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Anesthesia for special situations in Obstetrics

Anesthesia for special situations in Obstetrics

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Anesthesia for special situations in Obstetrics

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  1. Anesthesia for special situations in Obstetrics www.anaesthesia.co.inanaesthesia.co.in@gmail.com

  2. Encerclage • Cervical suture (Shirodkar or McDonald cerclage) • Cervical incompetence • Emergency during pregnancy/electively at 12–16 weeks’ gestation • Day-case basis • Grossly disrupted cervix - abdominal approach

  3. Problems/special considerations • Anxiety • Standard anaesthesia • Risks of anaesthesia in pregnancy • Monitoring of fetus • If membranes bulging • Head-down position • Tocolysis

  4. Management • Spinal anaesthesia - technique of choice • Epidural anesthesia – acceptable • Less extensive block than LSCS (from T8–10 to sacral roots) • Less doses required • Doses of LA- 75% of those used for LSCS

  5. General anaesthesia • Adv – Uterine relaxation • Disadvantage • Effect on fetus • Risk of regurgitation and aspiration • Paracervical and pudendal block • Intravenous analgesia/sedation

  6. External cephalic version (ECV) • To convert a breech or shoulder presentation to a cephalic one • Manipulation of fetus through the mother’s abdominal wall and anterior wall of the uterus • Success rate - 50–80%.

  7. External cephalic version (ECV) • 36–37 weeks’ gestation • Less chances of reversion • Risk of premature delivery • Contraindications • multiple pregnancy • APH/ placenta praevia • ruptured membranes • fetal abnormalities • factors which indicate LSCS, • Relative Contraindications • Previous LSCS /IUGR/PE/obesity

  8. Problems/special considerations • NPO • Continuous fetal monitoring • Mother - tilted supine position • Rotationary pressure to fetus whilst attempting to lift presenting part out of pelvis • Tocolytic drugs • Maternal discomfort/Anxiety- reduced chance of success • Sedation (e.g. benzodiazepines) /epidural analgesia • Obstetricians – Not in favour of adjuncts • Complications • maternal or fetal bradycardia, • onset of labour • placental abruption (5–28%)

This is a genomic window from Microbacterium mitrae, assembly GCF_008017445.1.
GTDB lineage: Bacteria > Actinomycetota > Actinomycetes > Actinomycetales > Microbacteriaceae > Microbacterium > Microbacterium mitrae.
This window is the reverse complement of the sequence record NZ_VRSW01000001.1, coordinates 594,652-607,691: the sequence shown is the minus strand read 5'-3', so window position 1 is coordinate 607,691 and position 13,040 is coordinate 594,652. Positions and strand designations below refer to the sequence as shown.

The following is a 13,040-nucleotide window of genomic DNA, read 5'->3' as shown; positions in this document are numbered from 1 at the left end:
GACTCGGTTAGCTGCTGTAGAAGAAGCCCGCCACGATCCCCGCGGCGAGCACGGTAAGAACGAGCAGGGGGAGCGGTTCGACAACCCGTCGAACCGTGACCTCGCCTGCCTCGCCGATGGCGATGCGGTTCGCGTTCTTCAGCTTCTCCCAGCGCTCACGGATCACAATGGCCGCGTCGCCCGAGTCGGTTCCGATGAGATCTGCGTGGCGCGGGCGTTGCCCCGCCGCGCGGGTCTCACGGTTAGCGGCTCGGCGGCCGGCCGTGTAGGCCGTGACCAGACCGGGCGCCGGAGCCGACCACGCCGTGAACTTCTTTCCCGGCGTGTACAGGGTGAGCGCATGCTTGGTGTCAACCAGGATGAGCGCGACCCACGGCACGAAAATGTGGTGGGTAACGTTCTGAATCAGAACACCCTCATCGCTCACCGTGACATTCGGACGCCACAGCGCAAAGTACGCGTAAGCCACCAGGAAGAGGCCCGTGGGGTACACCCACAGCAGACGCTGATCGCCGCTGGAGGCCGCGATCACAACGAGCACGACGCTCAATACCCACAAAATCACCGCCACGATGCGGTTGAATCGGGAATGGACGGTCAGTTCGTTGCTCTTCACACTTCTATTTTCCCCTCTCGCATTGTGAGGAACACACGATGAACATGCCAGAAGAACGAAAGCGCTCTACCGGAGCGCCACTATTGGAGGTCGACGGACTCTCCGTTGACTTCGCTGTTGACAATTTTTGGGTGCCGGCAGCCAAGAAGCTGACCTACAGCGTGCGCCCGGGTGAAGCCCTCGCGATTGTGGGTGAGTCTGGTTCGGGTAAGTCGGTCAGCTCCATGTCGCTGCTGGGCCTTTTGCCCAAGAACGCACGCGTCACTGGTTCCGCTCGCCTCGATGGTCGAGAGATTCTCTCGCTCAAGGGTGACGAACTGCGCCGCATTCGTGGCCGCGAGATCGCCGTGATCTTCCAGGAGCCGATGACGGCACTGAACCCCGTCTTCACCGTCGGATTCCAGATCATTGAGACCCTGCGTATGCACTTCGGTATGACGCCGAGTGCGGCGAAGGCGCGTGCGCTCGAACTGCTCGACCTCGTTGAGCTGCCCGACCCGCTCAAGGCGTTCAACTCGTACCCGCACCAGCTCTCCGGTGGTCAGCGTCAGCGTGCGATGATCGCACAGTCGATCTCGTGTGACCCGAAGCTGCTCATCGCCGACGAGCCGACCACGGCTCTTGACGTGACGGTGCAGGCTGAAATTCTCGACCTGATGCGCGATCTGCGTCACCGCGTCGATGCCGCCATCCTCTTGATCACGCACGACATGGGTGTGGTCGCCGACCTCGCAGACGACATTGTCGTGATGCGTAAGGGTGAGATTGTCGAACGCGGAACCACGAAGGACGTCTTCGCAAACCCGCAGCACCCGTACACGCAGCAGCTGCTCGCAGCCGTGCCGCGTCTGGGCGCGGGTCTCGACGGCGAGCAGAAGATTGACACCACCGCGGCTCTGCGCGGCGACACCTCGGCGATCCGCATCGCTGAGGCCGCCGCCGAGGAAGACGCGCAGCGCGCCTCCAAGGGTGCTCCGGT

9. Fetal Surgery Fetal surgery is the performance of procedures on the fetus , designed to alter the natural history of a fetal disease that is diagnosed in utero

  10. Physiological changes of pregnancy with anesthetic implications

  11. Fetal physiology • Complex • Pathways for cortical transmission of noxious stimuli – 3rd Tri • Anesthetic requirement of fetal lambs is lower than pregnant ewe • Noxious stimuli - physiologic response evidenced by in cortisol, b-endorphin, in pulsatility index of MCA

  12. Fetal pain

  13. Fetal physiology • Placenta - organ of respiration • Lung in utero - fetal lung fluid • Restricted egress of fluid - pulmonary hyperplasia • Continuous drainage - hypoplasia

  14. Fetal Physiology • Parallel system • Myocardium - non-contractile elements • in preload – minimal SV & CO • Extrinsic compression of fetal heart • 16–22 wks - BV of FP unit 120–162 mL/kg • 2/3 of BV contained in placental portion of FP unit

  15. Fetal Physiology • Coagulation factors produced in fetus • Do not cross placenta • Increase with gestational age • Fetal temp. linked to mat.temp. • Fetus exposed through hysterotomy can’t increase heat production • Hypothermia • Lack of shivering • No non-shivering thermogenesis • Immature skin barrier • Increased evaporative losses.

  16. Uteroplacental blood flow • Intact UP blood flow - respiration & nutrition • Uterine blood flow = fetal umbilical venous PO2 • Uterine blood flow ∞ UPP • Uterine blood flow ∞ 1/UVR • Mat. hypotension, AC compression, ut.cont. decrease uterine blood flow